Intel has revealed a radical transistor design called 3-D Tri-Gate that it will use in its upcoming Ivy Bridge CPUs. Great news for tech geeks, but what does that string of code words mean for your gadgets?
Essentially, it's a tech breakthrough you'll learn to love, as it'll make your smartphones smarter and more battery-friendly to boot. That Eggo-looking thing pictured is its rather humble close-up, but don't let its mundane appearance fool you into thinking this isn't a big deal.
There's a tug-of war in every generation of computer chips that arrive: We all want more powerful devices that do more, faster, but we also want chips that eat less power so our desktop PCs don't fire out lap-melting levels of heat. The battle is even more important when it comes to mobile devices that rely on battery power, since as well as heat disposal there's an even more important issue—the limited power that can be supplied by a battery. Technological developments in chip design have followed one simple path to achieve ever-better chips—smaller and smaller transistors, the basic building block of every CPU, something that's kept the famous Moore's Law ticking over for decades.
The transistor chip designers have used until now are made of minuscule but flat layers of semiconductors. And while shrinking the size of transistors is generally a good thing, some physical limits are being reached. Back in 2002, Intel scientists worked out how to make transistors out of thin vertical fins of semiconductor that poke up out of the normally pretty flat surface of a chip. Instead of three electrical contacts, the transistors have an extra one, on top of the thin fin, that improves the flow of current through the device when it's "on" and suppresses it as much as possible when "off." The thin profile of the transistors means they can also be packed more closely together, meaning electrical signals take less time to flit across the chip and thus act more swiftly.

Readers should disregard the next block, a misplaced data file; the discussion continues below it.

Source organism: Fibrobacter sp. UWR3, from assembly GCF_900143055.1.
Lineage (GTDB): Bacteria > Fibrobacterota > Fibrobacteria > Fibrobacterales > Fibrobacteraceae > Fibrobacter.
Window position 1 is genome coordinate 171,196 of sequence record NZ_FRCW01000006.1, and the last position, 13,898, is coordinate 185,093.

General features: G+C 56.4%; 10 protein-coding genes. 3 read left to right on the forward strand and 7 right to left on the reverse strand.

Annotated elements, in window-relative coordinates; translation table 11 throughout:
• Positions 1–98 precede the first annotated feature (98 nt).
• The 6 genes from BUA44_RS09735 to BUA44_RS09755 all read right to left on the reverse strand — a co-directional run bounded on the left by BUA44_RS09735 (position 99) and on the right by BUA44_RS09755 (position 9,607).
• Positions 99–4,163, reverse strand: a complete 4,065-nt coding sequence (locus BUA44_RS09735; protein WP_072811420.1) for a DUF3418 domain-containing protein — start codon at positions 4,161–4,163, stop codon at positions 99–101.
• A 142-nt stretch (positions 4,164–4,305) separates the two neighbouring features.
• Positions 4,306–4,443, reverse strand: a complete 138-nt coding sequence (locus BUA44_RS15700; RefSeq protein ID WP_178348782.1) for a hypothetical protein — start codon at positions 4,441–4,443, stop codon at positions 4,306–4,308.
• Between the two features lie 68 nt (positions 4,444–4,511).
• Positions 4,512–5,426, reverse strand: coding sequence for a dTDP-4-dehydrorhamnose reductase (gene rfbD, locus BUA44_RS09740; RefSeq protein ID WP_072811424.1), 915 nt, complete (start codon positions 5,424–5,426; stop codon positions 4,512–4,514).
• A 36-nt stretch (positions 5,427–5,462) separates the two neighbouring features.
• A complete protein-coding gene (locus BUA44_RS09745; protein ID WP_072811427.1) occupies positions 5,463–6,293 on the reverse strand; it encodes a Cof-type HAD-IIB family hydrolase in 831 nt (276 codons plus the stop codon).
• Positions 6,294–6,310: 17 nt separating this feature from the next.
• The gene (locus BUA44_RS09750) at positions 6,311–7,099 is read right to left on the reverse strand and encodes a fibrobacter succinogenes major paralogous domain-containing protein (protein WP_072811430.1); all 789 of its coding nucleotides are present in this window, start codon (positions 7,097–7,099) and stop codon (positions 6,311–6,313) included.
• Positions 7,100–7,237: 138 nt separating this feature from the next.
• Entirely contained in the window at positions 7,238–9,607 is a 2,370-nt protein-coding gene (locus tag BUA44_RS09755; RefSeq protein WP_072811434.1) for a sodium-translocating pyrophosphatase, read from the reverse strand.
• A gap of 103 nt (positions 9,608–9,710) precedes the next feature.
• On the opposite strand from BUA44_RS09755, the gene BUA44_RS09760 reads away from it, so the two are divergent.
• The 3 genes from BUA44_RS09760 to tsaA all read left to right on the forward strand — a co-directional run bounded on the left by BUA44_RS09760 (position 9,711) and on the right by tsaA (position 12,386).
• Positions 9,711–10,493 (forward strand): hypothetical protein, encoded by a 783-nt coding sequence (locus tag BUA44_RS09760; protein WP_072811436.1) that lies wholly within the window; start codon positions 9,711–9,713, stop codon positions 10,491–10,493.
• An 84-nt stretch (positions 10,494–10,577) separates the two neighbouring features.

A practical upshot of the latest design is the chips can run on up to 50% less power and perform up to 37% more quickly in low-voltage applications than Intel's existing 32nm flat processor designs—such as its Core i7 Sandy Bridge chips. This has incredible implications for Intel's upcoming 22nm process Ivy Bridge chips, which will be the first high-volume production silicon to use the 3-D transistors. And, later, Intel's reduced-power chips like the Atom could make next-gen smartphones and tablets much more powerful and battery-friendly than they'd otherwise have been.
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